But while it may seem quixotic, momentum is building. So far in 2019, Colorado, New Mexico and Delaware have passed laws joining the pact. Maine and Oregon may take similar steps this year.

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Geography, combined with the oaths electors must take, rendered the Electoral College totally —“Locks” such as California and Oklahoma are ignored; swing states are incentivized and For instance, after Obama won reelection in 2012 he tried to enact a plan for investing in high-speed rail.

Should the United States Use the Electoral College in Presidential Elections ? Pro 1. The Founding Fathers enshrined the Electoral College in the US Constitution because they thought it was the best method to choose the president. Using electors instead of the popular vote was intended to

Mr. Koza said he and his colleagues have been lobbying state legislators across the country since 2006 to enact such bills. An Electoral College hobbyist since the 1960s, he watched in frustration in 2004 as the presidential election between President George W. Bush and his democratic opponent, John Kerry, came down to a few battleground states.

It wasn’t right, and it happened again, year after year, he said: “Everybody’s vote should count. But entire campaigns run around a couple of states and that, in turn, distorts government policy.”

In a presidential election, the Constitution grants states a certain number of electors, equal to their combined representation in the House and the Senate, and the electors choose the president. In general, the candidate who wins the most popular votes in each state gets all that state’s electors, though a handful of states use different rules. The candidate who gets the majority of the electoral votes becomes president.

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The Electoral College is a profoundly democratic and appropriate way to elect the president. Changing to a national popular vote would make American Democratic processes need rules, and that's exactly what the Electoral College is for presidential elections . It requires more than any simple majority of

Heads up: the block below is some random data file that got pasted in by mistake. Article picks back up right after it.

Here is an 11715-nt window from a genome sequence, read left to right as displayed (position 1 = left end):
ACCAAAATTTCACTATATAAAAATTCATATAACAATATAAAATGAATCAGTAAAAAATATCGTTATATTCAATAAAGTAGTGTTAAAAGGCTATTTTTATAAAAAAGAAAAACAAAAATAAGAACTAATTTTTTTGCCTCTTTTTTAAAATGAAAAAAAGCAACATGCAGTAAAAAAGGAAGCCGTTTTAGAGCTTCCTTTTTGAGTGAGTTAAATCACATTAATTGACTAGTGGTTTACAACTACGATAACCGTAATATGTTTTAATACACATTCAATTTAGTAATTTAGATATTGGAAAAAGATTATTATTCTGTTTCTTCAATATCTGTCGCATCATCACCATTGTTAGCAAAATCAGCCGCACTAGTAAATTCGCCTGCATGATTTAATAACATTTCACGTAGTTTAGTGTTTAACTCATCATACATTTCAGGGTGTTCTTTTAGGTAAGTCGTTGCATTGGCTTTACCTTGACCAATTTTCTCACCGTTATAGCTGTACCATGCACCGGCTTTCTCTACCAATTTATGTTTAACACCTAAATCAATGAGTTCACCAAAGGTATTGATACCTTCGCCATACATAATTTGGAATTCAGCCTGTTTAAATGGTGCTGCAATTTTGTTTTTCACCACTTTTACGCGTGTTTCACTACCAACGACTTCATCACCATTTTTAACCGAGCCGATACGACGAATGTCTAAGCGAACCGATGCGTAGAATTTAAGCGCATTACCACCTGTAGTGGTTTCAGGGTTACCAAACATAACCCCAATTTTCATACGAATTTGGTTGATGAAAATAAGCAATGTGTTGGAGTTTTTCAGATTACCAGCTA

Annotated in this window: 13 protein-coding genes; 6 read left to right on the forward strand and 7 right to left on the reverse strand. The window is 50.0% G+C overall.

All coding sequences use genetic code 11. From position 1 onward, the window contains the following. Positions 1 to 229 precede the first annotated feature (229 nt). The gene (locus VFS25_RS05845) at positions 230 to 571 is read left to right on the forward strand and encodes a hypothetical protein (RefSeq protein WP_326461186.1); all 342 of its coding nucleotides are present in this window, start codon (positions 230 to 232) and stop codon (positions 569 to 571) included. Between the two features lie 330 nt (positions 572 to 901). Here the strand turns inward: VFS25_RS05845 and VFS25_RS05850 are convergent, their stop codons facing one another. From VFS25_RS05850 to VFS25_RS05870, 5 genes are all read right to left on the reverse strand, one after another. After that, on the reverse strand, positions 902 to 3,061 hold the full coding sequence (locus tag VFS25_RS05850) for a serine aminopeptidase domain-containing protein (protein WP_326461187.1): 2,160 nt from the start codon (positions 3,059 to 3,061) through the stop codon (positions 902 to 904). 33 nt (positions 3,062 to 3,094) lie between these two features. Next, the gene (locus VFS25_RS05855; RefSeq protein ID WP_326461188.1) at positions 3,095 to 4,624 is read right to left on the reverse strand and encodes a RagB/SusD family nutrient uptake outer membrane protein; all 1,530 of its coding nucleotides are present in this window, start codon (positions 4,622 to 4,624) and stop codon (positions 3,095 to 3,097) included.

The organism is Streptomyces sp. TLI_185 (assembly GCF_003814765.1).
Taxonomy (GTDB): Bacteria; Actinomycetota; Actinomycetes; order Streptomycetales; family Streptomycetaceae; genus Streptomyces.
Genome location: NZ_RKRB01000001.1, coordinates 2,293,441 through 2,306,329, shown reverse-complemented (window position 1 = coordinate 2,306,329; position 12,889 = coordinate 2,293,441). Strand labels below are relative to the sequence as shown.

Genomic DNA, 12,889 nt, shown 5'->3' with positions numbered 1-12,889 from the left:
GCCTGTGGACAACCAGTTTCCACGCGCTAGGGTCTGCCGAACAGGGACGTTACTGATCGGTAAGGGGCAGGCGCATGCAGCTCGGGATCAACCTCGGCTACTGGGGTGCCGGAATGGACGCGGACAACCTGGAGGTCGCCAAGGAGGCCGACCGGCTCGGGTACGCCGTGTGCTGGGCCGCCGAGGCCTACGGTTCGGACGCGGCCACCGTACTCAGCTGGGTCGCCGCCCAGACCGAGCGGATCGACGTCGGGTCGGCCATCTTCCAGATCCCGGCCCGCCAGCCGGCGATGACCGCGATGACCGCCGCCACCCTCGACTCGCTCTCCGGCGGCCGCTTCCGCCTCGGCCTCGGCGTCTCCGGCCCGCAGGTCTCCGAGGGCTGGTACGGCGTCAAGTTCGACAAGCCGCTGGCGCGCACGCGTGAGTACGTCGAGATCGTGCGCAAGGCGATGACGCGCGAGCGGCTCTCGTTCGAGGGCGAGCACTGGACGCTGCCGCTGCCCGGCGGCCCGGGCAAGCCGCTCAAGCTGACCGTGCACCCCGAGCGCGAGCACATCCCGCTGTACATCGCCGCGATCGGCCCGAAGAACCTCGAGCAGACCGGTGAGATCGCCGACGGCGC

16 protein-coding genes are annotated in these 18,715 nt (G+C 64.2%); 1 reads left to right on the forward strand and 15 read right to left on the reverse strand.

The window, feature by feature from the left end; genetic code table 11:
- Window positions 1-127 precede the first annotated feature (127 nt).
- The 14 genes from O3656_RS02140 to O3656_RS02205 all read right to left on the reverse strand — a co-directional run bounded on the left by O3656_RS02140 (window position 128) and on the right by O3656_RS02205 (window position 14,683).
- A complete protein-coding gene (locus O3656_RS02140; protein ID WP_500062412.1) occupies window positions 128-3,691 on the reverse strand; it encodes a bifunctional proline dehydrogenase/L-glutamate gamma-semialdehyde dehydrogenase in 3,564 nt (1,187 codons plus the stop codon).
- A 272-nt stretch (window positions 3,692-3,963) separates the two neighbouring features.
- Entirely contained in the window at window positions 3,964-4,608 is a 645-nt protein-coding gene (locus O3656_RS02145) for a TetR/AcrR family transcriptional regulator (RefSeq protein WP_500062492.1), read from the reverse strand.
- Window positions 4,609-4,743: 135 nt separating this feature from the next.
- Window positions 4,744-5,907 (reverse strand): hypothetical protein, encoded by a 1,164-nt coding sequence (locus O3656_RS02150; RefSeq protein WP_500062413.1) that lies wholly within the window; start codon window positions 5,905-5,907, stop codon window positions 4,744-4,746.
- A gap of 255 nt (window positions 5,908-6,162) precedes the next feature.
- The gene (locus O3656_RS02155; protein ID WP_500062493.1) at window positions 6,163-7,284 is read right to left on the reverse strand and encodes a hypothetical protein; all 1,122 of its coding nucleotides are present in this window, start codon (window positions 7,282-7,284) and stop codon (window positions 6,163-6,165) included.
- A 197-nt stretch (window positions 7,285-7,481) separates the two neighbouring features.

The Electoral College vote totals determine the winner, not the statistical plurality or majority a candidate may have in the nation-wide popular vote totals. Under federal law an objection to a state ’s Electoral votes may be made to the President of the Senate during Congress’s counting of Electoral

But, as in the 2016 election, that is not always the candidate who won the overall popular vote. In 2016, former Secretary of State Hillary Clinton received some 3 million more votes than President Trump, but the states she won gave her fewer electoral votes than Mr. Trump received.

In all, five presidents in American history have won office while losing the popular vote, including two of the last three: Mr. Trump and George W. Bush.

Many Democrats believe the current system unfairly favors rural states with smaller populations, which are often strongly Republican.

Of course, not everyone likes the idea of moving away from the current Electoral College system.

In Colorado, with Democrats in control of both the legislature and the governor’s seat, a measure like Nevada’s passed and was signed into law by Gov. Jared Polis in March. But it sparked an outcry among conservatives in the state. No Republicans supported it.

On the state House floor, one legislator suggested renaming the measure the “We Really, Really, Really, Really, Really Hate Donald Trump Act of 2019.”

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" Eliminating the Electoral College does not even require a constitutional amendment. Advocates argue that it is a way to make every vote count and will take the campaigns’ emphasis off a small number of Battleground states would become obsolete , and candidates would concentrate on